We treat Yahweh like he’s a genie in a bottle rather than a God outside the universe. We reduce him to an entity we try to control rather than acknowledge him and revere him as Judge over all the earth.
God’s not on your side. God is the Judge and he is the Savior. He is the Lion of the tribe of Judah who roars judgment and he is also the Lamb of God who was slain in order to save. The people of Judah failed to realize that. They saw him as their God, and thus they were immune from his punishments. They would soon find out how wrong they were.
Your Religious Heritage Doesn’t Save You
One of the reasons that Judah saw themselves as immune from judgment was that they had this grand religious heritage. The people of Judah felt safe in their familial identity as a covenant people. But their heritage could not save them. Just because the Lion is from the tribe of Judah doesn’t mean he won’t hesitate to roar his judgment down. Your heritage cannot save you. The faith of your parents or grandparents cannot save you. Your family traditions surrounding Easter and Christmas cannot save you.
There are a lot of people today that claim Christianity because it’s in their background somewhere. They grew up going to church. Perhaps they even attended a Christian school. Their parents are still faithful in attendance to that church. If you asked them, they’d probably say they believe in God. When answering religious surveys, they’ll even check that box that says Christian.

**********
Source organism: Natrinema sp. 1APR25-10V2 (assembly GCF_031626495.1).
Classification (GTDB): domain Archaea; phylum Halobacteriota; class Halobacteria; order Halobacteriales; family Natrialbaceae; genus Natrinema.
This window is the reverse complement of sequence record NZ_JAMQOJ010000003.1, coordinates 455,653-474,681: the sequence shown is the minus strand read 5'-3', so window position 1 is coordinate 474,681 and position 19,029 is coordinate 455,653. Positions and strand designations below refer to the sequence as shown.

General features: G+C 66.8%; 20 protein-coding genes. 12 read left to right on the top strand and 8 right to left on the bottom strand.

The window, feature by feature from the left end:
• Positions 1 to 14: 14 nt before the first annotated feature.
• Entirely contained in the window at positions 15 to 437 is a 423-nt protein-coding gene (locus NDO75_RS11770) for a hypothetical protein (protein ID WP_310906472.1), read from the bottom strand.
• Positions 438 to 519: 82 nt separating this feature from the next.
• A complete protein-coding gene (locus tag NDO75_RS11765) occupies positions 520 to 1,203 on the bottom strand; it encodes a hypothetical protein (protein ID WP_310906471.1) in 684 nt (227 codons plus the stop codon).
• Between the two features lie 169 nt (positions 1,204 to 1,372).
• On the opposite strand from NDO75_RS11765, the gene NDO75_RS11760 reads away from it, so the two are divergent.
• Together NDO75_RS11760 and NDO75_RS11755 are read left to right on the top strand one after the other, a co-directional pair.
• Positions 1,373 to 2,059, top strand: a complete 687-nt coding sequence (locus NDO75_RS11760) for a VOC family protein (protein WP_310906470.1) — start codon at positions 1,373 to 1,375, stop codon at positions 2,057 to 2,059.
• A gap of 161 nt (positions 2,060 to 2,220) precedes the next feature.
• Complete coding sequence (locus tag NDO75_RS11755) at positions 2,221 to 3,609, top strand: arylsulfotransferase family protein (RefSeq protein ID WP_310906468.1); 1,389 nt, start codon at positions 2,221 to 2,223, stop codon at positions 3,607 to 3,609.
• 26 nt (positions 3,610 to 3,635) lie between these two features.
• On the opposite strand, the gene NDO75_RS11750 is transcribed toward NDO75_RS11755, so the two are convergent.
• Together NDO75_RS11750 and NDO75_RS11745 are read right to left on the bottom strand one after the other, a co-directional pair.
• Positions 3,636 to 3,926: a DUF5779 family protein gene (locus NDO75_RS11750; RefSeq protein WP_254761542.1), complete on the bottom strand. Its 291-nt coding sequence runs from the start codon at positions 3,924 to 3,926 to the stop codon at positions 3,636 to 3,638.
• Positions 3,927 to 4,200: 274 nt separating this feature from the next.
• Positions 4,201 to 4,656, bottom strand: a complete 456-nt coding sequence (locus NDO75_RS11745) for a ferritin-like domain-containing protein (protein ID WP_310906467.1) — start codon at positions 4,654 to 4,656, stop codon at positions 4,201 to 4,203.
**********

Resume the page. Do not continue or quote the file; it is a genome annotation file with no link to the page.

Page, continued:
But there’s nothing in their lives, either in internal attitudes or external action that vindicates that claim. So many seem to just rely on the hope that being a good enough person, knowing the Sunday School stories, and having a God-fearing grandma is enough to get you in.
Yahweh’s indictment of Judah makes it clear that Grandpa’s faith doesn’t save you. It saves Grandpa. It influences you. But you do not get grandfathered into heaven. Your relationship with anyone—except for Jesus Christ, who is God Himself—cannot get you into heaven and cannot save you from your sin.
We must be careful not to assume that because our children or even ourselves were raised in Christian homes that they can claim the name of Christian. If we make that assumption of our children, they will make that assumption of themselves and believe that a cultural Christianity is a saving Christianity.